nav-left cat-right
cat-right

How Do Benzos Affect Your Brain Chemistry?

Prescription drugs are developed and prescribed to help with specific conditions and treatments, and when used correctly, they are invaluable in helping treat disease and ease pain. One such class of medication is benzodiazepines, which were developed more than 50 years ago as a safer alternative to barbituates.

Benzodiazepines have been widely prescribed to treat many conditions including the following:

  • Anxiety
  • Insomnia/sleep disorders,
  • Convulsive disorders
  • Impulse control disorders and
  • Detox from other substances[1]

However, as with any of these, misuse or abuse can lead to dependency, overdose or even death.

How Do Benzodiazines Work?

How Do Benzos Affect Your Brain Chemistry?

Benzodiazines are medications that affect the central nervous system (CNS) and are intended to ease anxiety, acute stress and panic attacks

Benzodiazines are medications that affect the central nervous system (CNS) and are intended to ease anxiety, acute stress and panic attacks. CNS depressants, sometimes referred to as sedatives and tranquilizers, work by slowing brain activity. This is one of the characteristics that makes them useful for treating anxiety and sleep disorders in San Diego, according to the National Institute on Drug Abuse (NIDA).[2]

Some of the more common benzodiazines are diazepam (Valium) and alprazolam (Xanax). The more sedating benzodiazepines, such as triazolam (Halcion) and estazolam (ProSom) are prescribed for short-term treatment of sleep disorders. Usually, benzodiazepines are not prescribed for long-term use because of the risk for developing tolerance, dependence or addiction. It is this risk that makes it so important to follow a physician’s directions and not take more than prescribed or for a longer period of time.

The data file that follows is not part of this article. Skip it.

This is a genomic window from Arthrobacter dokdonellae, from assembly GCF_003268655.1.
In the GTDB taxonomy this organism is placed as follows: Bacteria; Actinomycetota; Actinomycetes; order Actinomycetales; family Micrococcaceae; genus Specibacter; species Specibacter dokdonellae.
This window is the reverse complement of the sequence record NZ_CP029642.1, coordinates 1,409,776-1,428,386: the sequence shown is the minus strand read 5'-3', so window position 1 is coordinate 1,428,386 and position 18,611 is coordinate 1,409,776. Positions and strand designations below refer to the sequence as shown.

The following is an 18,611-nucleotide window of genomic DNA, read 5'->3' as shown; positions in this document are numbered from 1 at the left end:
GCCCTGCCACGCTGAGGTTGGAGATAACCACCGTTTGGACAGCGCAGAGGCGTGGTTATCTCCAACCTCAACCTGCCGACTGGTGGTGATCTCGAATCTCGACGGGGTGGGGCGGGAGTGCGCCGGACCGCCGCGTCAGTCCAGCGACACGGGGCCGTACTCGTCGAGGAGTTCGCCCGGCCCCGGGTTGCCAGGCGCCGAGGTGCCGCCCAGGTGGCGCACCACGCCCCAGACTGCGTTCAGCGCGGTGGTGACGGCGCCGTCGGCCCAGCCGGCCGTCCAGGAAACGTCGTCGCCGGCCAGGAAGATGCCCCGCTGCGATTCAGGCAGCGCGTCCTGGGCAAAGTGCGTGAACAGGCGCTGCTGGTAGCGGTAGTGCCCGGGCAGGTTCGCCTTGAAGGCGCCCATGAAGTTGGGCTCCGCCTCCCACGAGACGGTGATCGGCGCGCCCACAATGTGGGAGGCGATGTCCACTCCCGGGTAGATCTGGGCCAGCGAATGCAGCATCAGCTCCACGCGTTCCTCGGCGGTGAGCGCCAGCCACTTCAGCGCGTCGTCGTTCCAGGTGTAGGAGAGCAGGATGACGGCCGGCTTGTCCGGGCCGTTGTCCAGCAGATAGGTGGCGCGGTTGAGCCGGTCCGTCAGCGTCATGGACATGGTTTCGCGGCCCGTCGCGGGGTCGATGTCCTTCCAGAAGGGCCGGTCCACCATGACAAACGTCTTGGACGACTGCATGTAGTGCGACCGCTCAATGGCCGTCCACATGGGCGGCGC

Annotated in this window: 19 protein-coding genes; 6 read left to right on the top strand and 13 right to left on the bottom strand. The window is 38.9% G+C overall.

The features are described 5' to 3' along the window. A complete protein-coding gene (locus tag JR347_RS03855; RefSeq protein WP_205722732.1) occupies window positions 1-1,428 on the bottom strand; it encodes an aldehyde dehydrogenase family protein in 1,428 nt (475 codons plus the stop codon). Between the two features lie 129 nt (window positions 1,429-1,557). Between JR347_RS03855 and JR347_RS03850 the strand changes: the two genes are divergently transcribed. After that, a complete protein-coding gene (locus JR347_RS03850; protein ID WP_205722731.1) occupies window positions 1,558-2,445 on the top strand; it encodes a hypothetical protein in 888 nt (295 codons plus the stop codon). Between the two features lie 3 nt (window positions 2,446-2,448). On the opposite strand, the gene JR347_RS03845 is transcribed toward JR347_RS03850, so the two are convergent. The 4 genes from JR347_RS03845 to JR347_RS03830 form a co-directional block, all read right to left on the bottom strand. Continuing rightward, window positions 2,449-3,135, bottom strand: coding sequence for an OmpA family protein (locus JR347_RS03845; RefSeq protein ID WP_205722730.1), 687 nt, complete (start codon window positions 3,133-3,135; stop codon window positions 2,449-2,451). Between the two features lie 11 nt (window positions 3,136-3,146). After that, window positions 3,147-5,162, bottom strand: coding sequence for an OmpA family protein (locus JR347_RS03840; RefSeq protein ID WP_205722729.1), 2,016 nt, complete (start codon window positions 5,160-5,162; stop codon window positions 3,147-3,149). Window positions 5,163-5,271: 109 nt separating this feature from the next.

They Are Addictive

Although they are highly effective for their intended uses, these medications must be prescribed with caution because they can be addictive. Now, work by NIDA-funded researchers has established that benzodiazepines cause addiction in a way similar to that of opioids, cannabinoids, as well as the “club drug,” gamma-hydroxybutyrate (GHB).[3]

Most CNS depressants act on the brain by affecting the neurotransmitter gammaaminobutyric acid (GABA), explains NIDA. “Neurotransmitters are brain chemicals that facilitate communication between brain cells. Although the different classes of CNS depressants work in unique ways, it is through their ability to increase GABA—and thereby inhibit brain activity—that they produce a drowsy or calming effect beneficial to those suffering from anxiety or sleep disorders.”[4]

The addictive properties of benzodiazepines, like all substances and processes with risk of addiction, begin innocently enough by giving a person this pleasurable experience in San Diego. This occurs when, after taking the drug, dopamine levels in the brain’s reward area abruptly surge. For a long time, researchers knew how most addictive drugs, but not benzodiazepines, precipitate these surges. A study in Switzerland, reported by the National Institute on Drug Abuse (NIDA),[5] however has now demonstrated that benzodiazepines weaken the influence of a group of cells, called inhibitory interneurons, in the brain’s ventral tegmental area (VTA).

“These neurons normally help prevent excessive dopamine levels by ‘down-regulating’ the firing rates of dopamine-producing neurons,” the scientists found. “Two negatives make a positive, so when benzodiazepines limit the interneurons’ restraining influence, the dopamine-producing neurons release more dopamine.” In other words, those dopamine-producing neurons produced from use of a benzodiazepine that give a good feeling, or high, have nothing to slow them down. When this happens, addiction becomes a real risk.